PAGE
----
Researchers drew on unexpected sources to help map 3,000 years of Aurora movement


Auroral activity on Earth varies over time. As the magnetic poles drift, auroras can appear at different latitudes around the globe. Solar activity affects them too, with powerful solar storms pushing the aurorae further into mid-latitudes.

In an effort to better understand how the auroras move, how they will move in the future, and when powerful solar storms could pose a threat, a team of researchers have been tracking auroral activity over the past 3,000 years.

Two researchers associated with the National Polar Research Institute and other Japanese institutions have used ancient literature and modern data to map the changing auroral zone over the past three millennia. By finding historical accounts of cultures around the world, they created a video spanning 3,000 years of auroral drift.

They published their research in the Space Weather and Climate Log. The title of the paper is “Auroral zone over the past 3000 years” and the first author is Ryuho Kataoka, associate professor at the National Polar Research Institute.

“Accurate knowledge of the auroral zone over the past 3,000 years – thanks to old aurora witnesses around the world, including those even from the lower latitudes of Japan – helps us understand extreme magnetic storms,” first author Kataoka said in a Press release.

Science played a role alongside ancient writings in this study. Paleomagnetism is the study of magnetic evidence in rocks, and researchers have used paleomagnetic models to map the auroral zone of Earth over time.

The auroral zone is an oval shape that changes over time. Most auroras occur in a band about 20 to 30 degrees from the poles. But this area can extend further into mid-latitudes when powerful solar storms occur; even in regions like Japan.

“The auroral zone changes over time, and the deformation and sporadic expansion of the auroral oval is recorded in historical records over a thousand years across the world,” Kataoka said.

(L: Herman Fritz / Das Polarlicht; R: Kataoka and Nakano, JSWSC, 2021)

Above: on the left, a map showing the aurorals isochasm from 1700 to 1872. Right, a sketch of the auroral zone reconstructed in 1800 CE and possible deformation by an integration of 170 years for the time interval between 1700 CE and 1870 CE.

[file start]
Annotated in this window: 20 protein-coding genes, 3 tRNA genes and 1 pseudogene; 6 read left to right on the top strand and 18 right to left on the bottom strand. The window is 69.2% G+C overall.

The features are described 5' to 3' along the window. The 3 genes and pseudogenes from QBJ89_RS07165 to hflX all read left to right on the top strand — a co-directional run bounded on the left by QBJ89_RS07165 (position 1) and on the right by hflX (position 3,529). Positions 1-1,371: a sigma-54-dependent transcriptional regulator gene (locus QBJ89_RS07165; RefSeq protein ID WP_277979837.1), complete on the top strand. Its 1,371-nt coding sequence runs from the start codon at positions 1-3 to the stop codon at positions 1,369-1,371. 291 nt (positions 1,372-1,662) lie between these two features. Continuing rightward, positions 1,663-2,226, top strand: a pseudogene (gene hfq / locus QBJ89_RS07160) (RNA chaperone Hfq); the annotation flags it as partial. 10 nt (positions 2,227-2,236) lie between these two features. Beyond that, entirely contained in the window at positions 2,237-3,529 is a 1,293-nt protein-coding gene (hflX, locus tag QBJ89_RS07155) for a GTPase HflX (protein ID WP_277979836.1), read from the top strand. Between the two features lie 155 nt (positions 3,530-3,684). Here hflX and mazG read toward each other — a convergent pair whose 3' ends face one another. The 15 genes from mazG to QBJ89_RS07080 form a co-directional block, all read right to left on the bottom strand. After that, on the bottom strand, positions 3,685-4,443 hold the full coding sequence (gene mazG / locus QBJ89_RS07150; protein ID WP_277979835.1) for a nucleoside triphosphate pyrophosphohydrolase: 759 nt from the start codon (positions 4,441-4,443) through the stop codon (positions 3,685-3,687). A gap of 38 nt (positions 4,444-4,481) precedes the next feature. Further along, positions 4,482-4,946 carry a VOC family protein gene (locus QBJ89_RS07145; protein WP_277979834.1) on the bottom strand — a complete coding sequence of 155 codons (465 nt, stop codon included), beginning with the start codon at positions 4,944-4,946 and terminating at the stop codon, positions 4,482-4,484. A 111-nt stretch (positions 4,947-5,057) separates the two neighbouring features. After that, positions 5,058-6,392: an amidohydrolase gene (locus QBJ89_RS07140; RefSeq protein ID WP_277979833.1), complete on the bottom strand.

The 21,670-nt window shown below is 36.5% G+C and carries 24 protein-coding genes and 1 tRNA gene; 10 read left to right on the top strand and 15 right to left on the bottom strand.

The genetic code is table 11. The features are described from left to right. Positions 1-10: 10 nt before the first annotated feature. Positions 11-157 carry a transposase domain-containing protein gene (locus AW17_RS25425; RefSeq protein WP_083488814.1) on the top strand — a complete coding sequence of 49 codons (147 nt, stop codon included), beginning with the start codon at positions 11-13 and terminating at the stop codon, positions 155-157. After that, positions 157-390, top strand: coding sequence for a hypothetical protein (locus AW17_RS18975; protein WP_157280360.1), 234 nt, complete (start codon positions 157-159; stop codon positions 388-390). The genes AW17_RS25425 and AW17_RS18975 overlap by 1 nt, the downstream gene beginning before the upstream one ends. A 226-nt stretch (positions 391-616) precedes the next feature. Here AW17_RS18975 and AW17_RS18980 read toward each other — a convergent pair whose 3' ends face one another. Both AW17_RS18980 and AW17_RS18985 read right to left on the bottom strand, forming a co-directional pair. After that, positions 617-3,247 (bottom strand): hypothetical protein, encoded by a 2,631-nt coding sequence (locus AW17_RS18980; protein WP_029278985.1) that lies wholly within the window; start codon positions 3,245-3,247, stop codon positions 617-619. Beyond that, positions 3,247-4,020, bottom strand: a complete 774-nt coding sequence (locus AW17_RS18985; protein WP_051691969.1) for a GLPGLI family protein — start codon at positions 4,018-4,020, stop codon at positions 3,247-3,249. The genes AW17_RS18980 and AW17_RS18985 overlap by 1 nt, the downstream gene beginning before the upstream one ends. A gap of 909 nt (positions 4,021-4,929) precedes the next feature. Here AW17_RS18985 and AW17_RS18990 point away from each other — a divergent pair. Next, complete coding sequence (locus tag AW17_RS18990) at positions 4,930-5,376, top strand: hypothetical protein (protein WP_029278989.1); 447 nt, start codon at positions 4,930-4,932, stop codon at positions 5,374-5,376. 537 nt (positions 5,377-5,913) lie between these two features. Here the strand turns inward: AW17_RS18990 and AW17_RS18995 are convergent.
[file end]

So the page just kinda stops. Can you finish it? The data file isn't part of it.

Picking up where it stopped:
One of the historical documents that researchers have used is an Old Norse text called The king’s mirror. It has 70 chapters and is written as a dialogue between father and son. In this case, the father is Haakon IV Haakonsson and the son is Magnus Haakonsson.

The text was intended to instruct Magnus in royal affairs and to prepare him for reign. These are mainly questions of court, morality, chivalry, commerce, strategy and tactics. Corn The king’s mirror also contains descriptions of auroral activity over Greenland in 1200-1300 CE.

The research duo also viewed a Japanese text titled Nippon Kisho-Shiryo, which contains records of aurora and other phenomena. The Nippon Kisho-Shiryo has an aurora cluster around 1200 CE, which is what The king’s mirror shows.

Indeed, in the following century, paleomagnetic data shows that the auroral zone moved away from Japan and settled on Greenland. According to the first author, the historical accounts correspond to the paleomagnetic evidence.

Paleomagnetic data shows another auroral trough in the UK during the 18th century, which also matches written accounts.

One of the researchers’ goals was to find out whether aurora evidence matches paleomagnetic data. Specifically, they wanted to see if the scientific data supported the idea that the 12th century was the best time in Japan to witness the aurora. They were able to confirm it, and more.

“We concluded that the 12th and 18th centuries were excellent times for Japan and the UK, respectively, to see auroras over the past 3,000 years,” Kataoka said in a press release.

This article was originally published by Universe today. Read it original article.

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